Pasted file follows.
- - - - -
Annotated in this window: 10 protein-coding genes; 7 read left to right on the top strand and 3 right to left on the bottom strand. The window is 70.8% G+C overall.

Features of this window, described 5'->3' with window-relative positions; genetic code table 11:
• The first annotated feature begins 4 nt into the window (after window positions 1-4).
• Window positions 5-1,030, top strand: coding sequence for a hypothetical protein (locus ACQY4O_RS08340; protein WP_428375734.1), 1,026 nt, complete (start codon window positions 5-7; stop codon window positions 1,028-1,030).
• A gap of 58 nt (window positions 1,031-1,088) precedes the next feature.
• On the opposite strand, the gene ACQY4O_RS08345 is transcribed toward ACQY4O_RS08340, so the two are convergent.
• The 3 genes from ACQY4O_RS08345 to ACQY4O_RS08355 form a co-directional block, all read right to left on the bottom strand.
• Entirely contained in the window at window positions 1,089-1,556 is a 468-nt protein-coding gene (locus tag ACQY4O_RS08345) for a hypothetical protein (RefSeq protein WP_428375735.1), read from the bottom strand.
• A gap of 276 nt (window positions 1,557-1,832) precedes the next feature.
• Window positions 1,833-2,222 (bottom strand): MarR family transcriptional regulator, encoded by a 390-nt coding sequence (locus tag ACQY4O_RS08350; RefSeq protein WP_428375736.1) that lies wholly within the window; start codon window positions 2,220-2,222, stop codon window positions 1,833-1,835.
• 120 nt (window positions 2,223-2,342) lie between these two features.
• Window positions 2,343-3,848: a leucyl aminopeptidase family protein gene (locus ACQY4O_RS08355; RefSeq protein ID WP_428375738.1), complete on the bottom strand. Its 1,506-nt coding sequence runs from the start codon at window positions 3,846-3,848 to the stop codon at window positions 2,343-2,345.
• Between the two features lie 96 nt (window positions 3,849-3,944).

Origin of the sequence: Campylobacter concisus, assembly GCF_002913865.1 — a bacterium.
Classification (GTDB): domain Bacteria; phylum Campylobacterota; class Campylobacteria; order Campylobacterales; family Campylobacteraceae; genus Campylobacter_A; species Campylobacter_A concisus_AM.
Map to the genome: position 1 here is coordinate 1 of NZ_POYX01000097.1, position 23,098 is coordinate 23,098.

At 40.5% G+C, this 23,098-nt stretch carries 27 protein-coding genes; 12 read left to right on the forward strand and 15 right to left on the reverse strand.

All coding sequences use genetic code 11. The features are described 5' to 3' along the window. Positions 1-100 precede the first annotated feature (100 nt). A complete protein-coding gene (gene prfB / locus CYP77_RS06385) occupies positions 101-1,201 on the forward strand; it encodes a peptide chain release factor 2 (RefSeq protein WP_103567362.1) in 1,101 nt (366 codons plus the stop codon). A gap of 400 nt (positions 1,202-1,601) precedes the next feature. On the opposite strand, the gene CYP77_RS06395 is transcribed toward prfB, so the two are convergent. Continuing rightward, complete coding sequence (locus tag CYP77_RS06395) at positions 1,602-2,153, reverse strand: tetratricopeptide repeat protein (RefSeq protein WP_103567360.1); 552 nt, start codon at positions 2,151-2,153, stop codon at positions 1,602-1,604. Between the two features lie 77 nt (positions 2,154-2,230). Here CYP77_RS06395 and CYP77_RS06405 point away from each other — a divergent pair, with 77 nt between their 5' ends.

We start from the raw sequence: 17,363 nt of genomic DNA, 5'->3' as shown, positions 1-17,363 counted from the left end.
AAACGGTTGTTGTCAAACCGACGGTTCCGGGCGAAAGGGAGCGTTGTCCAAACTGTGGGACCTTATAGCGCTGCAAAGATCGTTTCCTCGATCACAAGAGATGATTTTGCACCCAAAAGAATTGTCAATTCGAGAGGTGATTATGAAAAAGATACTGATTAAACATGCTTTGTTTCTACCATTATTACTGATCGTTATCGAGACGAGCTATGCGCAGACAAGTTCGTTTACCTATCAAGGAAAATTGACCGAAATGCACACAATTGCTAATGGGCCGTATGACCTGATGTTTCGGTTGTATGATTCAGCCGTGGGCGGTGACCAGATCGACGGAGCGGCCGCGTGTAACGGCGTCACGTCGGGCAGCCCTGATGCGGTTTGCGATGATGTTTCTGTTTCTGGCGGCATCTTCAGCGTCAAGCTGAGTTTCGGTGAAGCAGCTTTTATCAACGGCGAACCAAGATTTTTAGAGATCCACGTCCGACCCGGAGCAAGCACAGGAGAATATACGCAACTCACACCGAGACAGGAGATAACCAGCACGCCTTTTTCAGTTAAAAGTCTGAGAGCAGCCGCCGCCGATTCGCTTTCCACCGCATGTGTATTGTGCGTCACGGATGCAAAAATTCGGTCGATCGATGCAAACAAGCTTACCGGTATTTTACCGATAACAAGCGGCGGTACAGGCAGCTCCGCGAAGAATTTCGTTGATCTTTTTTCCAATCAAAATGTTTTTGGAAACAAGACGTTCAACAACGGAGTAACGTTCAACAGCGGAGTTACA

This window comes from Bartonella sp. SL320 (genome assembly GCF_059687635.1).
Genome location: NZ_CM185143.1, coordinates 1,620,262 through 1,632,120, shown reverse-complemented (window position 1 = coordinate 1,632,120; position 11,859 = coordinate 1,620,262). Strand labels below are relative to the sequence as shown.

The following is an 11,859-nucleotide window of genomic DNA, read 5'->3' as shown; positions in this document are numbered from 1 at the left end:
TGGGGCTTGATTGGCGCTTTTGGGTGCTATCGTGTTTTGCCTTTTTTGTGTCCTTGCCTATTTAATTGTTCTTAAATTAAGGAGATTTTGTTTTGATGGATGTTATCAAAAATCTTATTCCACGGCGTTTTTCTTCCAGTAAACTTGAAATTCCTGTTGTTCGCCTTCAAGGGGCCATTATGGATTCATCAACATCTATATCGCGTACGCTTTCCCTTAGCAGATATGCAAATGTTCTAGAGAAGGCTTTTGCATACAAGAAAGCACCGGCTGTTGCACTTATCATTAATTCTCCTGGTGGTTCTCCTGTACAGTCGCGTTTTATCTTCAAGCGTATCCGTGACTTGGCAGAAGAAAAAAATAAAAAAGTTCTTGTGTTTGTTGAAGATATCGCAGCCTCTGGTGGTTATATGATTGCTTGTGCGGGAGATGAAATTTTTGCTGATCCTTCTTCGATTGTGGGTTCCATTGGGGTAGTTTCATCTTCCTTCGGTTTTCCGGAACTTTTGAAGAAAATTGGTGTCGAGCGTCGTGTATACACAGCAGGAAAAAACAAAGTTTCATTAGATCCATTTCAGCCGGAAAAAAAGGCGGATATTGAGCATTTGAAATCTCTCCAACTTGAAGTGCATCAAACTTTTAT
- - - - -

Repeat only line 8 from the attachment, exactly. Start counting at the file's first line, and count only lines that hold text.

• Entirely contained in the window at window positions 1,089-1,556 is a 468-nt protein-coding gene (locus tag ACQY4O_RS08345) for a hypothetical protein (RefSeq protein WP_428375735.1), read from the bottom strand.